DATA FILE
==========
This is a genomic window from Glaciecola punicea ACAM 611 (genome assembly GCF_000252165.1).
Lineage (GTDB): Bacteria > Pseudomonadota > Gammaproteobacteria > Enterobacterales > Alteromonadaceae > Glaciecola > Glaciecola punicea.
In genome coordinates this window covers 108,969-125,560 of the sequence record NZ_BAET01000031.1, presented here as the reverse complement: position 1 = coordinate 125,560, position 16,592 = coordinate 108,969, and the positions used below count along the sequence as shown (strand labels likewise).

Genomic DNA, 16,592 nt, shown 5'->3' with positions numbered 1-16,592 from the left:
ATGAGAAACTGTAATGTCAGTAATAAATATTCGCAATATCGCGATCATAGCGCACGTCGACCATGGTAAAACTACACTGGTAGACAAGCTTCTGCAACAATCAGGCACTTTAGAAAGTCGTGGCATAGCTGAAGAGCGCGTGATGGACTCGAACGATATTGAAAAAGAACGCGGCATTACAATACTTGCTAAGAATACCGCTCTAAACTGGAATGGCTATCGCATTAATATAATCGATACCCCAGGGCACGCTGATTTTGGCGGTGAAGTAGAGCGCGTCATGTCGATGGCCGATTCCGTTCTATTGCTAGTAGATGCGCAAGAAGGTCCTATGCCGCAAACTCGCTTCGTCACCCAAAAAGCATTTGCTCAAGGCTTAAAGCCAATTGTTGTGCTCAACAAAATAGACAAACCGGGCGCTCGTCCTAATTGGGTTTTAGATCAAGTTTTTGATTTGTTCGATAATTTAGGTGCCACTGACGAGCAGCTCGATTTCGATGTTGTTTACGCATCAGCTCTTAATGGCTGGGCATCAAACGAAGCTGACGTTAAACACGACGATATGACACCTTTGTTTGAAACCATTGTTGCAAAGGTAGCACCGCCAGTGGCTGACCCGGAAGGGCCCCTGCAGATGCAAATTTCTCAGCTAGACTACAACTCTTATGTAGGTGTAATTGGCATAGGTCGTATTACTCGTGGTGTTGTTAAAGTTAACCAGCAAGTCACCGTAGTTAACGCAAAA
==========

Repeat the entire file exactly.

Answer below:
This is a genomic window from Glaciecola punicea ACAM 611 (genome assembly GCF_000252165.1).
Lineage (GTDB): Bacteria > Pseudomonadota > Gammaproteobacteria > Enterobacterales > Alteromonadaceae > Glaciecola > Glaciecola punicea.
In genome coordinates this window covers 108,969-125,560 of the sequence record NZ_BAET01000031.1, presented here as the reverse complement: position 1 = coordinate 125,560, position 16,592 = coordinate 108,969, and the positions used below count along the sequence as shown (strand labels likewise).

Genomic DNA, 16,592 nt, shown 5'->3' with positions numbered 1-16,592 from the left:
ATGAGAAACTGTAATGTCAGTAATAAATATTCGCAATATCGCGATCATAGCGCACGTCGACCATGGTAAAACTACACTGGTAGACAAGCTTCTGCAACAATCAGGCACTTTAGAAAGTCGTGGCATAGCTGAAGAGCGCGTGATGGACTCGAACGATATTGAAAAAGAACGCGGCATTACAATACTTGCTAAGAATACCGCTCTAAACTGGAATGGCTATCGCATTAATATAATCGATACCCCAGGGCACGCTGATTTTGGCGGTGAAGTAGAGCGCGTCATGTCGATGGCCGATTCCGTTCTATTGCTAGTAGATGCGCAAGAAGGTCCTATGCCGCAAACTCGCTTCGTCACCCAAAAAGCATTTGCTCAAGGCTTAAAGCCAATTGTTGTGCTCAACAAAATAGACAAACCGGGCGCTCGTCCTAATTGGGTTTTAGATCAAGTTTTTGATTTGTTCGATAATTTAGGTGCCACTGACGAGCAGCTCGATTTCGATGTTGTTTACGCATCAGCTCTTAATGGCTGGGCATCAAACGAAGCTGACGTTAAACACGACGATATGACACCTTTGTTTGAAACCATTGTTGCAAAGGTAGCACCGCCAGTGGCTGACCCGGAAGGGCCCCTGCAGATGCAAATTTCTCAGCTAGACTACAACTCTTATGTAGGTGTAATTGGCATAGGTCGTATTACTCGTGGTGTTGTTAAAGTTAACCAGCAAGTCACCGTAGTTAACGCAAAA